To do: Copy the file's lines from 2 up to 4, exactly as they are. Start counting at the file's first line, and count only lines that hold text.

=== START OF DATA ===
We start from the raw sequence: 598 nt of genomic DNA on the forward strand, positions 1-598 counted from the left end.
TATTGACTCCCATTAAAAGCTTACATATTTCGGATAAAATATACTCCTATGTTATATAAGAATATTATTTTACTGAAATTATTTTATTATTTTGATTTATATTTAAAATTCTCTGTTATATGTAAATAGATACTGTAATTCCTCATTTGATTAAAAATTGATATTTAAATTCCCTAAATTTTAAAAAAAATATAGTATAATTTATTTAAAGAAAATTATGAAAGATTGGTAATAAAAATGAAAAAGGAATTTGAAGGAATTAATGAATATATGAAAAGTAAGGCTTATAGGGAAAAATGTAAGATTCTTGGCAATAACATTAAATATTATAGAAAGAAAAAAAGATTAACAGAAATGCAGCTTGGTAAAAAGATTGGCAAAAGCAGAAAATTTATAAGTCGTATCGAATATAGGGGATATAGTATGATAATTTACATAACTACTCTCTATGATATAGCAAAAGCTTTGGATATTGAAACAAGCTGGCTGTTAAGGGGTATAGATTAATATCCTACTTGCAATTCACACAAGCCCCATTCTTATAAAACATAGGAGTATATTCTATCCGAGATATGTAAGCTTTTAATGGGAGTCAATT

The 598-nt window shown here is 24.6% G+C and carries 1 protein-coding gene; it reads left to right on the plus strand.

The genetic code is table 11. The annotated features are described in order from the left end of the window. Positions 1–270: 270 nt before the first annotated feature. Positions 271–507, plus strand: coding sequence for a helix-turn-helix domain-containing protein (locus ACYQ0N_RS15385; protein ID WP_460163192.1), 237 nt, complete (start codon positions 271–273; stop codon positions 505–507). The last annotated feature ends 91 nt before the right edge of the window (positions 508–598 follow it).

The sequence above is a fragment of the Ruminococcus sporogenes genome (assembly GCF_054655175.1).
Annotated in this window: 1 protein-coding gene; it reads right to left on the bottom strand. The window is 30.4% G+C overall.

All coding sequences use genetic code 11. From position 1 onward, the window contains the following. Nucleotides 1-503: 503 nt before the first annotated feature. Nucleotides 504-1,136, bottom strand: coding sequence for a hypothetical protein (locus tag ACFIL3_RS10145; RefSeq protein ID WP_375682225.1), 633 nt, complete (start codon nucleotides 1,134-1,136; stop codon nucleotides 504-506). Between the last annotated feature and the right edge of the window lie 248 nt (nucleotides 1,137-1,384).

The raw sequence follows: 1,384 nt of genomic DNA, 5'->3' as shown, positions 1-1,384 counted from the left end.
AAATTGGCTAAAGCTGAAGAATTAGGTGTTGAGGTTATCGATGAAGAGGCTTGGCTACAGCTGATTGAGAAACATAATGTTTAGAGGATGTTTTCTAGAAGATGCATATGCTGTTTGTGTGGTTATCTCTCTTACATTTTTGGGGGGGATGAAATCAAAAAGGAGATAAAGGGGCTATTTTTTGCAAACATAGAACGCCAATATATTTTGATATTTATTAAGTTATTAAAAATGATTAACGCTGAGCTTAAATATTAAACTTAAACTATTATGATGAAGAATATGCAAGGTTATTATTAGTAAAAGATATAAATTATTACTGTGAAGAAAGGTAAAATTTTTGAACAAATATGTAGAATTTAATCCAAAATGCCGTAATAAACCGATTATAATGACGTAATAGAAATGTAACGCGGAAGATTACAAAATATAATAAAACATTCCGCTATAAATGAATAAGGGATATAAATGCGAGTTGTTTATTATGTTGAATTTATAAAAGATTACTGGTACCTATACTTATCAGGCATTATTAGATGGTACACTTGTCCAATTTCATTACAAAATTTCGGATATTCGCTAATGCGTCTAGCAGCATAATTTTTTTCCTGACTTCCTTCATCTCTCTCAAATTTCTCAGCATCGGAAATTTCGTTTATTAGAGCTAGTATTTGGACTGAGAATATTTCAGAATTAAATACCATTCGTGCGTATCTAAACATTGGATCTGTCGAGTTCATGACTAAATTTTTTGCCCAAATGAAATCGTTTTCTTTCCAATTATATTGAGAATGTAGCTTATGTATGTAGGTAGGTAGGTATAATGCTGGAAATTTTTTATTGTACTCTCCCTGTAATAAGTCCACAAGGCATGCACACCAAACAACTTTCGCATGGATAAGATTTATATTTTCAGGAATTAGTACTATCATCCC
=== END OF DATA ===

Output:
TATTGACTCCCATTAAAAGCTTACATATTTCGGATAAAATATACTCCTATGTTATATAAGAATATTATTTTACTGAAATTATTTTATTATTTTGATTTATATTTAAAATTCTCTGTTATATGTAAATAGATACTGTAATTCCTCATTTGATTAAAAATTGATATTTAAATTCCCTAAATTTTAAAAAAAATATAGTATAATTTATTTAAAGAAAATTATGAAAGATTGGTAATAAAAATGAAAAAGGAATTTGAAGGAATTAATGAATATATGAAAAGTAAGGCTTATAGGGAAAAATGTAAGATTCTTGGCAATAACATTAAATATTATAGAAAGAAAAAAAGATTAACAGAAATGCAGCTTGGTAAAAAGATTGGCAAAAGCAGAAAATTTATAAGTCGTATCGAATATAGGGGATATAGTATGATAATTTACATAACTACTCTCTATGATATAGCAAAAGCTTTGGATATTGAAACAAGCTGGCTGTTAAGGGGTATAGATTAATATCCTACTTGCAATTCACACAAGCCCCATTCTTATAAAACATAGGAGTATATTCTATCCGAGATATGTAAGCTTTTAATGGGAGTCAATT

The 598-nt window shown here is 24.6% G+C and carries 1 protein-coding gene; it reads left to right on the plus strand.

The genetic code is table 11. The annotated features are described in order from the left end of the window. Positions 1–270: 270 nt before the first annotated feature. Positions 271–507, plus strand: coding sequence for a helix-turn-helix domain-containing protein (locus ACYQ0N_RS15385; protein ID WP_460163192.1), 237 nt, complete (start codon positions 271–273; stop codon positions 505–507). The last annotated feature ends 91 nt before the right edge of the window (positions 508–598 follow it).